Cost benefit analysis
The Benefit Cost Analysis (BCA) framework is the best known and well proven framework to conduct rigorous analysis of policy or investment options. A financial BCA considers only private costs and benefits to the investment proponent, while an economic BCA take a “whole of society’s” perspective, that may include intangible costs and benefits, thus calculating a “total economic value”.
While the BCA concept is simple, practice requires attention to detail and the following elements need to be rigorously defined:
- Description of a base case or counterfactual
- Identification of benefits and costs
- Valuation and attribution of benefits and costs.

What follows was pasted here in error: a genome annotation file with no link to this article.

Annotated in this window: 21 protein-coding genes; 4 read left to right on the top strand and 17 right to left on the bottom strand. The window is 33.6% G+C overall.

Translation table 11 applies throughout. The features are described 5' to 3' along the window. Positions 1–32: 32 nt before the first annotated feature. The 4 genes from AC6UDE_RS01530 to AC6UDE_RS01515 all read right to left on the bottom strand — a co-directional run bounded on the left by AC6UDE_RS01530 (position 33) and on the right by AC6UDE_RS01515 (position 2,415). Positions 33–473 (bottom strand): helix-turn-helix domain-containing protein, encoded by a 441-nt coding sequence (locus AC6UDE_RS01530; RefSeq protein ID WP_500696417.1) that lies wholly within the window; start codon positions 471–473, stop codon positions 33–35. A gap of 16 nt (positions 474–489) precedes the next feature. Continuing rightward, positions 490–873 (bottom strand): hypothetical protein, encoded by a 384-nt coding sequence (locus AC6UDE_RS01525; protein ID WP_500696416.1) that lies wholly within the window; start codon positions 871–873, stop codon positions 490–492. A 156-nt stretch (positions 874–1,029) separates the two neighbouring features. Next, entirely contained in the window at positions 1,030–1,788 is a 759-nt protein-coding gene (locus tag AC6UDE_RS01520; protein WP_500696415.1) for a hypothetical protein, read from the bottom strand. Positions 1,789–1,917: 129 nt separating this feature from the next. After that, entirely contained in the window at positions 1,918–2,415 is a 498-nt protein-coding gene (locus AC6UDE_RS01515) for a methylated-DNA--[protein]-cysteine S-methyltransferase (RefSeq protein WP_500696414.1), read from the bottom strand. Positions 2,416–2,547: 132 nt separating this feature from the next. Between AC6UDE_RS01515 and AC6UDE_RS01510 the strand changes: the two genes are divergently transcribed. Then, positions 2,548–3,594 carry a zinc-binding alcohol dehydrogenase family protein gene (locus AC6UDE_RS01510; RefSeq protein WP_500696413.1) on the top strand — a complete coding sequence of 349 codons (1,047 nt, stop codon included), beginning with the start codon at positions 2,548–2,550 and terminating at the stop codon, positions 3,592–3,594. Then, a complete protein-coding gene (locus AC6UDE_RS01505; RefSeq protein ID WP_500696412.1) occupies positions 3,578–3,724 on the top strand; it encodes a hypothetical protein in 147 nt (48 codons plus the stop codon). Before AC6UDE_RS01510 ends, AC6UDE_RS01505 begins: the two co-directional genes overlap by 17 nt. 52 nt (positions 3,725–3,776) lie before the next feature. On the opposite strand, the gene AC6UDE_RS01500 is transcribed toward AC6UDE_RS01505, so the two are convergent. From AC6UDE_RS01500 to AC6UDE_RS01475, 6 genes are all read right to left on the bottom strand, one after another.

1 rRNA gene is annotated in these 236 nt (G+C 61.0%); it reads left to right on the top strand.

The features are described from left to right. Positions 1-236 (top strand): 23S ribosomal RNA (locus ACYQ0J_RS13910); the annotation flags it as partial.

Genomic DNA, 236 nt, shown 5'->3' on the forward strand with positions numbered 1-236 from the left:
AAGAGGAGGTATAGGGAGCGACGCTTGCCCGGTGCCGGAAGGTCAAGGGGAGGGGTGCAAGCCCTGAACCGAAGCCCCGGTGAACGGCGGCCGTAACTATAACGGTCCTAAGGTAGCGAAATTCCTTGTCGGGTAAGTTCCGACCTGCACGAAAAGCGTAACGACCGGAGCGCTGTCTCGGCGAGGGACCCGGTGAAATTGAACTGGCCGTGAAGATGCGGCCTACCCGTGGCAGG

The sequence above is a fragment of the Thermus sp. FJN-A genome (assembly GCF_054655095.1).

Additional economic techniques can be called upon to help with the valuation of benefits and costs, including non-market valuation and benefit transfer:
- Non-market valuation: some costs and benefits do not refer to any tradeable good or service but may still be highly valued by individuals, such as the enjoyment of a walk in a forest; they are referred to as “non-market values”. Various techniques exist to put a dollar value on such non-market values (including “stated preference” and “revealed preference” techniques).
- Benefit transfer uses non-market values estimated through the techniques described above in a context (or source site) deemed similar to the context of the target site. This reduces the cost of collecting primary data.
Our team is well versed in the use of these techniques, through experience working with government departments and consultancies where these techniques were used. We can also combine BCA frameworks with decision-making under uncertainty techniques.